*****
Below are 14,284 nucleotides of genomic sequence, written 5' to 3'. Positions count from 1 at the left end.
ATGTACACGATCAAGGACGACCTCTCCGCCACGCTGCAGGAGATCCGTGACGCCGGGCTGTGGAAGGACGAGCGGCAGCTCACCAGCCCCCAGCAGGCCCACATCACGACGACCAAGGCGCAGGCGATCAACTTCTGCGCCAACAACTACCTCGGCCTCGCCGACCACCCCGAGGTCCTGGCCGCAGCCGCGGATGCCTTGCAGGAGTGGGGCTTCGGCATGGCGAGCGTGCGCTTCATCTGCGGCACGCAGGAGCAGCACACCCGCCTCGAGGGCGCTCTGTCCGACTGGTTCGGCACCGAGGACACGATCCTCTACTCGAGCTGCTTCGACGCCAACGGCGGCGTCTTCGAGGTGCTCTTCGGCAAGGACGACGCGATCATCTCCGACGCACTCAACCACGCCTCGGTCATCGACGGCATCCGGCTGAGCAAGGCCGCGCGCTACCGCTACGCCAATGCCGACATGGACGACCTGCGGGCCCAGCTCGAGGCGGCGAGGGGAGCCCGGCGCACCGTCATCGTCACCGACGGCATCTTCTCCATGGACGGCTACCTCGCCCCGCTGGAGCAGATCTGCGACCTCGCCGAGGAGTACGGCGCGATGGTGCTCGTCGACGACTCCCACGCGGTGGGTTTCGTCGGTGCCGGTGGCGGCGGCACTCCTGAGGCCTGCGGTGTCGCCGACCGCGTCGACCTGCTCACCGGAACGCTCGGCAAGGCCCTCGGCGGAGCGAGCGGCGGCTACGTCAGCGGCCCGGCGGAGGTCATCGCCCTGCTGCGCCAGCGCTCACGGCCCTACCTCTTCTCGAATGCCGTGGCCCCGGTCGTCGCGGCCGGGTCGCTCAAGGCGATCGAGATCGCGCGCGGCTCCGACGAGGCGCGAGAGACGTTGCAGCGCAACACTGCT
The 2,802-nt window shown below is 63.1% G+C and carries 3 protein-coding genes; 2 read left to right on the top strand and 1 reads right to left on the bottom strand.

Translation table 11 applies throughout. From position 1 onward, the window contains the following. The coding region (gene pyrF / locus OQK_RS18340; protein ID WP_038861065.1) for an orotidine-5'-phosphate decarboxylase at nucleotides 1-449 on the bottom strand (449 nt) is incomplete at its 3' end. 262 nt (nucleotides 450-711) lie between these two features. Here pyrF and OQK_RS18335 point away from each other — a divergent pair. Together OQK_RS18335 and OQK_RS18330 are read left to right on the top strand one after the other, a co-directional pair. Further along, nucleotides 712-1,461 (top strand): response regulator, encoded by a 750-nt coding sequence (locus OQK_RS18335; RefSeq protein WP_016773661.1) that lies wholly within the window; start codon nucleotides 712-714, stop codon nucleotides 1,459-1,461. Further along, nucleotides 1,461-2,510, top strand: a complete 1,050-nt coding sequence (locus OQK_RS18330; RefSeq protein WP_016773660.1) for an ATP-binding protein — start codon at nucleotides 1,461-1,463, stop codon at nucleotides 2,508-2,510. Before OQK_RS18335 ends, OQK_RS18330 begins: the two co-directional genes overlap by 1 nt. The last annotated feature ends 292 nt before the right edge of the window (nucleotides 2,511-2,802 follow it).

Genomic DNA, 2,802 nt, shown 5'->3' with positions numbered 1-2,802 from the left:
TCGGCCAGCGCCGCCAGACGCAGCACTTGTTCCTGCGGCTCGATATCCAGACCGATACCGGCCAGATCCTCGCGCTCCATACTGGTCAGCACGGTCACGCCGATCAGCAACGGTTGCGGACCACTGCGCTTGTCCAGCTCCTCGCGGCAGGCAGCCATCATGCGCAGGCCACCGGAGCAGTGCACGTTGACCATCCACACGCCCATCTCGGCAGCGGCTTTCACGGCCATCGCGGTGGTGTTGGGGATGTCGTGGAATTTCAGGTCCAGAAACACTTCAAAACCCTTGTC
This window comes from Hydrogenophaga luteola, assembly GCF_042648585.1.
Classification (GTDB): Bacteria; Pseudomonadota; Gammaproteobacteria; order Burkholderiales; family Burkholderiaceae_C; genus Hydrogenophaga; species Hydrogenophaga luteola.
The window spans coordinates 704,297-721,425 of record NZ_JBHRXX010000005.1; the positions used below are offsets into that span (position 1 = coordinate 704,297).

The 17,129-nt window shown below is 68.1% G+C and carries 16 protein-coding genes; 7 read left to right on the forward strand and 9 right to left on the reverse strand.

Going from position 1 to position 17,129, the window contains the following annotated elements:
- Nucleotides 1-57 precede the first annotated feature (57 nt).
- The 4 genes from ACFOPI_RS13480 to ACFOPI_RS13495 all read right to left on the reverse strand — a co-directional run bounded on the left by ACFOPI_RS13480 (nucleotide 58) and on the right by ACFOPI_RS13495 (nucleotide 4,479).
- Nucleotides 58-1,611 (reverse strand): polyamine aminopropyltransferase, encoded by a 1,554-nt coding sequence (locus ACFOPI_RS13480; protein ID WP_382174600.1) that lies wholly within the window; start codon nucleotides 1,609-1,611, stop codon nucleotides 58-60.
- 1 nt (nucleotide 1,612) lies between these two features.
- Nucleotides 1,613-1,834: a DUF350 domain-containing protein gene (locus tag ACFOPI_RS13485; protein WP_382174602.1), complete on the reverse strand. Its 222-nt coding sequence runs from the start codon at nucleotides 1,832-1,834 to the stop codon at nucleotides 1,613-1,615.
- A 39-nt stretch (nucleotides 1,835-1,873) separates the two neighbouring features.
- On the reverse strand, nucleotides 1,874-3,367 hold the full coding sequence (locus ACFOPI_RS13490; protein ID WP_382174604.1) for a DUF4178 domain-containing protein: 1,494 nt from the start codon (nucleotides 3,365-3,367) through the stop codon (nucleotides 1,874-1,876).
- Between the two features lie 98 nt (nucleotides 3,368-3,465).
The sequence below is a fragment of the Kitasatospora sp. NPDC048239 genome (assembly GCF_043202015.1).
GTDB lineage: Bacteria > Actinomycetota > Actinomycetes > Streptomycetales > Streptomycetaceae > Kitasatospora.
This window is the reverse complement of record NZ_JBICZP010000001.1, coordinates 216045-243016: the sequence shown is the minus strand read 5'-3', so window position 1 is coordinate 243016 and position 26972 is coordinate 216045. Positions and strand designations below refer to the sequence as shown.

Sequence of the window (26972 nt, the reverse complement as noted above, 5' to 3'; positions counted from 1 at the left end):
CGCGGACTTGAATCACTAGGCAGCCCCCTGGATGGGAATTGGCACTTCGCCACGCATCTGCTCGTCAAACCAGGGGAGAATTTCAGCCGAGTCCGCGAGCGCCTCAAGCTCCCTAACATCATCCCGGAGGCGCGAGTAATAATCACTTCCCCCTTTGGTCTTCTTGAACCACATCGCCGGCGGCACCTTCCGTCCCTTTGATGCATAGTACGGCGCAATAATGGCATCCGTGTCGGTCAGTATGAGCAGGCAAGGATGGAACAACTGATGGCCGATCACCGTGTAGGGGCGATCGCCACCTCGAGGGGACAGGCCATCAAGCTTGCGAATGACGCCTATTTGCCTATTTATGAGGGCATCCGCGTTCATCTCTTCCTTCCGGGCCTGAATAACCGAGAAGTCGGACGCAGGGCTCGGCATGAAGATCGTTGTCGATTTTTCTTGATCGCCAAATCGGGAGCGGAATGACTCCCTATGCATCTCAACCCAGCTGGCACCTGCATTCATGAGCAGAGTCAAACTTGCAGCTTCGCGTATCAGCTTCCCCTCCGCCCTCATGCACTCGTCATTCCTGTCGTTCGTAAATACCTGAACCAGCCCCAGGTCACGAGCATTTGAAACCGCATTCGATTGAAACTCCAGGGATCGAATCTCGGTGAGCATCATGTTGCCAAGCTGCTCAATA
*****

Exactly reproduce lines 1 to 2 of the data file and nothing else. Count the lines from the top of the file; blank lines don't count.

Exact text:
Below are 14,284 nucleotides of genomic sequence, written 5' to 3'. Positions count from 1 at the left end.
ATGTACACGATCAAGGACGACCTCTCCGCCACGCTGCAGGAGATCCGTGACGCCGGGCTGTGGAAGGACGAGCGGCAGCTCACCAGCCCCCAGCAGGCCCACATCACGACGACCAAGGCGCAGGCGATCAACTTCTGCGCCAACAACTACCTCGGCCTCGCCGACCACCCCGAGGTCCTGGCCGCAGCCGCGGATGCCTTGCAGGAGTGGGGCTTCGGCATGGCGAGCGTGCGCTTCATCTGCGGCACGCAGGAGCAGCACACCCGCCTCGAGGGCGCTCTGTCCGACTGGTTCGGCACCGAGGACACGATCCTCTACTCGAGCTGCTTCGACGCCAACGGCGGCGTCTTCGAGGTGCTCTTCGGCAAGGACGACGCGATCATCTCCGACGCACTCAACCACGCCTCGGTCATCGACGGCATCCGGCTGAGCAAGGCCGCGCGCTACCGCTACGCCAATGCCGACATGGACGACCTGCGGGCCCAGCTCGAGGCGGCGAGGGGAGCCCGGCGCACCGTCATCGTCACCGACGGCATCTTCTCCATGGACGGCTACCTCGCCCCGCTGGAGCAGATCTGCGACCTCGCCGAGGAGTACGGCGCGATGGTGCTCGTCGACGACTCCCACGCGGTGGGTTTCGTCGGTGCCGGTGGCGGCGGCACTCCTGAGGCCTGCGGTGTCGCCGACCGCGTCGACCTGCTCACCGGAACGCTCGGCAAGGCCCTCGGCGGAGCGAGCGGCGGCTACGTCAGCGGCCCGGCGGAGGTCATCGCCCTGCTGCGCCAGCGCTCACGGCCCTACCTCTTCTCGAATGCCGTGGCCCCGGTCGTCGCGGCCGGGTCGCTCAAGGCGATCGAGATCGCGCGCGGCTCCGACGAGGCGCGAGAGACGTTGCAGCGCAACACTGCT